Incidentally, I flew to Sicily in less than two hours, ate lunch on the plane and watched boys of the fighter squadron weave back and forth overhead as they escorted us over. I felt absolutely safe and nothing exciting happened. Weather here is still very hot in the day, but cool for sleeping at night. Rainy season is supposed to start about mid-October.


The Nazis Dish It Out

Once or twice I have been certain that I'd never get back to the U.S.A. But always after a heavy bombing, I have a big appetite and forget the whole thing before noon.

I'll never get used to night bombings. It's a terrible thing to be lying in a hole when huge flares light up the scene for miles and big bombers fill your ears with a roar and the bombs whistle down. And all the time the ant-aircraft guns are chattering like mad. Light, noise and sudden death. You always wonder will the next one fall in your lap--and you know there isn't a damn thing you can do about it.

I don't write much about these bombings I have been in--more than a dozen bad ones, all told. I suppose.

Somehow, I can't get it down how I feel, I am scared to death, actually. A few nights ago a big one fell very close and shrapnel tore holes in my tent. I sat up and poked my fist through the fright. We sat there like two dummies until day break, saying nothing that made sense.

Some men lose their nerve and get hysterical. Maybe I'll go that way one of these nights. If a soldier over here never saw a German he would know them by their bombers.

I wonder how Baltimore would take it if 50 JU-88s leveled half the downtown buildings one night, and machine-gunned Druid Hill Avenue? Well, a lot of kids from schools and offices are now going through something similar. I looked at Palmero the other day. It's a mess. Debris all over the streets--but our guys have to stay on the job and put out the fires.

You read in the States from a communique. It says enemy aircraft were active over the city and some damage was done. It may not mention that incendiaries set fire to ammunition and shells went off like firecrackers; or that a direct hit killed fifteen guys in one gun emplacement or at a gas dump Tracer bullets fill the sky with weird light; and fragmentation bombs go off under your nose when you think the whole thing is over.

It's actually funny that I'm still living when I've died so many deaths in the past year.

It may seem strange, but songs intended for certain units are seldom heard in such units. Take the sir corps song, for instance, I have heard it only twice--once by a white group and once by a colored squadron to which I was attached in September, 1944.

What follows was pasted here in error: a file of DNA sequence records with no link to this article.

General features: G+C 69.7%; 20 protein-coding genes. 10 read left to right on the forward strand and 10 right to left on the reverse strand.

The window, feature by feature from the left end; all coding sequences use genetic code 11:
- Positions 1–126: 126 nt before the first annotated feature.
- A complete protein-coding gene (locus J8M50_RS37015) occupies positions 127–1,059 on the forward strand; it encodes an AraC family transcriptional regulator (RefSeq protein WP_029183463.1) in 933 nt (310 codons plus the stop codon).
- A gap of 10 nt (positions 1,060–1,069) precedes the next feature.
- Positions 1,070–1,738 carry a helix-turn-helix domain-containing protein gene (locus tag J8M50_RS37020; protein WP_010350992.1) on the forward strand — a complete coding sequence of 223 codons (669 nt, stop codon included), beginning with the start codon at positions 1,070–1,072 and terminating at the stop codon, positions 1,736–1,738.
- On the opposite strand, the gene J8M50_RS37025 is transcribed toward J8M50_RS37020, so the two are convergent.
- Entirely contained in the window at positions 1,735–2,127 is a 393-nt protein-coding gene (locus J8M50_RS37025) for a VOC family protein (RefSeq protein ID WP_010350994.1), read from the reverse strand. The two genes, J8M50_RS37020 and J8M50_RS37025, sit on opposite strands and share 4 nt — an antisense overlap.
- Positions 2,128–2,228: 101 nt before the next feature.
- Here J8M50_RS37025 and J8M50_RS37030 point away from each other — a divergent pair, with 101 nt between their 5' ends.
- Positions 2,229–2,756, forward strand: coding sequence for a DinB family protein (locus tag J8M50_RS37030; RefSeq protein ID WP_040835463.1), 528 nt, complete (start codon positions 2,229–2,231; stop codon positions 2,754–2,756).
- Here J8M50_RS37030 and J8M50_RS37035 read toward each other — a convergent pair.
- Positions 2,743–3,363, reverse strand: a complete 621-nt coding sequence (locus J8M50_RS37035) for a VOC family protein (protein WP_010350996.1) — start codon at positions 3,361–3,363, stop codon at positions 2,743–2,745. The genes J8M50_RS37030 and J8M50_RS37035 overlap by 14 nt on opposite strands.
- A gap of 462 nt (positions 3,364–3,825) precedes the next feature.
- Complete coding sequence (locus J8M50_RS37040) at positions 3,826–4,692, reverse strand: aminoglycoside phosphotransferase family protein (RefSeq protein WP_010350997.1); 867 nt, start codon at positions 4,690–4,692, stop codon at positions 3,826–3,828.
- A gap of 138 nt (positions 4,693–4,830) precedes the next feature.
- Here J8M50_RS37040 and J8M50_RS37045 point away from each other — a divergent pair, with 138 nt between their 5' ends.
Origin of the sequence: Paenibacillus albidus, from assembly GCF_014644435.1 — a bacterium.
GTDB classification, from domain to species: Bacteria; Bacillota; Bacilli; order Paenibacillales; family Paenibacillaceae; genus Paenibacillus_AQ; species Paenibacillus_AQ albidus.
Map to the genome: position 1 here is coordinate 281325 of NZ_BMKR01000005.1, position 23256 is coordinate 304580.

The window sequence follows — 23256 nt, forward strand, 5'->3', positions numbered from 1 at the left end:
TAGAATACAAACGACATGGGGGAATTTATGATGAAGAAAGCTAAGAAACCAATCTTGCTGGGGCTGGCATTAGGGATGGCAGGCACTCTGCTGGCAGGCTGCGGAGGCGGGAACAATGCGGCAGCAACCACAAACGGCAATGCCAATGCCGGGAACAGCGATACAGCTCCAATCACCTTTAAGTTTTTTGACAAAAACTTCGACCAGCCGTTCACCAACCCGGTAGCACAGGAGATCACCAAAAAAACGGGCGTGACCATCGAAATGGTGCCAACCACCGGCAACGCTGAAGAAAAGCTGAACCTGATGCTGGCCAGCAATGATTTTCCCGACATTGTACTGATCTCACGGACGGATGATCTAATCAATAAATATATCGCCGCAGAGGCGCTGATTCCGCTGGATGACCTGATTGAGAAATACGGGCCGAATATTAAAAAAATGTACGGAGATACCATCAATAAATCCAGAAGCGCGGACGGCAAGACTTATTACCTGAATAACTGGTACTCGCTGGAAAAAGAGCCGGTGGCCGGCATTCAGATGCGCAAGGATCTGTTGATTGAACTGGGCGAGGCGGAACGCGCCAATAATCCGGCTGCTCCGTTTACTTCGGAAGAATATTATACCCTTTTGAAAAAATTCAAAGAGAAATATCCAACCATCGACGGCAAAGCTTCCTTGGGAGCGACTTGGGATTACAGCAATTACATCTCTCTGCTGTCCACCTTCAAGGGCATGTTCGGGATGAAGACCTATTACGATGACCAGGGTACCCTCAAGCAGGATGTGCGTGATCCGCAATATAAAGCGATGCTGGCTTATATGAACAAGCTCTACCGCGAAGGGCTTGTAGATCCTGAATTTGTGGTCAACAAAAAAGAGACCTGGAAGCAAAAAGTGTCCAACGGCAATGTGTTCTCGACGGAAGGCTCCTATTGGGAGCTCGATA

The boys don't bother to sing such ditties. They leave that for rabble rousers at home; for the people who want to drum up patriotism by noise. These kids risk their necks every day and don't see any point in wasting energy.

When you're pestered by fleas and lice and flies and dust, and worried about people back home--not to mention death lurking at your side every minute of the day and night--you think a guy is silly as hell singing about something you wish was over with. War us only glorious in history books, or in the mouth of a politician.


No Color Line in Foxholes

One can predict the attitude of the soldiers when they return to America after the war is over, but each month I have noted a change overseas. The common danger, the common foe and hardships of battle are bringing American troops closer together.

My first year overseas is almost completed and my greatest gain has been increased tolerance for the many different peoples I have seen. Soldier after soldier has told me he can never be narrow-minded again after seeing such widespread human suffering.

Technically our army is separated by racial lines, but actually every man in our uniform has been brought together by our job. Freedom for all is our aim, and even the most rabid hater of a different race has been forced to admit that to gain victory and freedom for himself for himself, he has to share same with every comrade in arms.

There are no color lines in foxholes or when a landing barge is being shelled; when an air field is strafed or when a convoy is dive bombed. I have seen colored and white who glared at each other before a bombing get quite chummy after death whistled by in big hunks of shrapnel.

Hungry white soldiers gladly wave mess kits in a colored chow line and vice versa. Men who had never eaten, slept or drunk with a different race now share the same bottle of wine, use fingers in the same rations and bunk in the same ditch or tent.

Of course as I look back, I recall many instances of bitterness between racial groups, but with each campaign that becomes harder. Opinion here is growing stronger that the American army cannot fight two wars at the same time--one against the Axis and the other between its own white and colored soldiers.

No one can now deny credit to colored men in all branches of service over here. Every landing and invasion has groups doing various jobs, and not one has disrupted our advance by treachery or inefficiency.

In Sicily some of the same quartermaster and engineer troops I saw in the mud of Tunisia last winter are still setting records in heat and dust of this campaign. Without machinery, food, medicines, and gas, we could not have gotten here, and under rain of shellfire colored troops helped bring these essentials ashore.

Many lives will be lost before the final victory is achieved, but already our men are looking ahead toward their part in the post-war world. While statesmen study maps in anticipation of global control, these boys lie on the ground and swat flies and sweat on docks to make this control possible, and all they want to know is will they be allowed to enjoy what they have fought for?

Slogans do not interest them and I have nor met an idealist after waves of Stukas have passed his way. Our men talk of concrete things like homes with good plumbing, steady jobs, good schools, clean government with opportunity for all.

In my travels among many thousands of soldiers, I find that colored soldiers expect to share these same rewards of victory in the same way they have shared danger from the German ME-198's and eighty-eight millimeter guns.


Copyright 2001-, Terry Muse
Revised: December 30, 2001
Contact: Terry Muse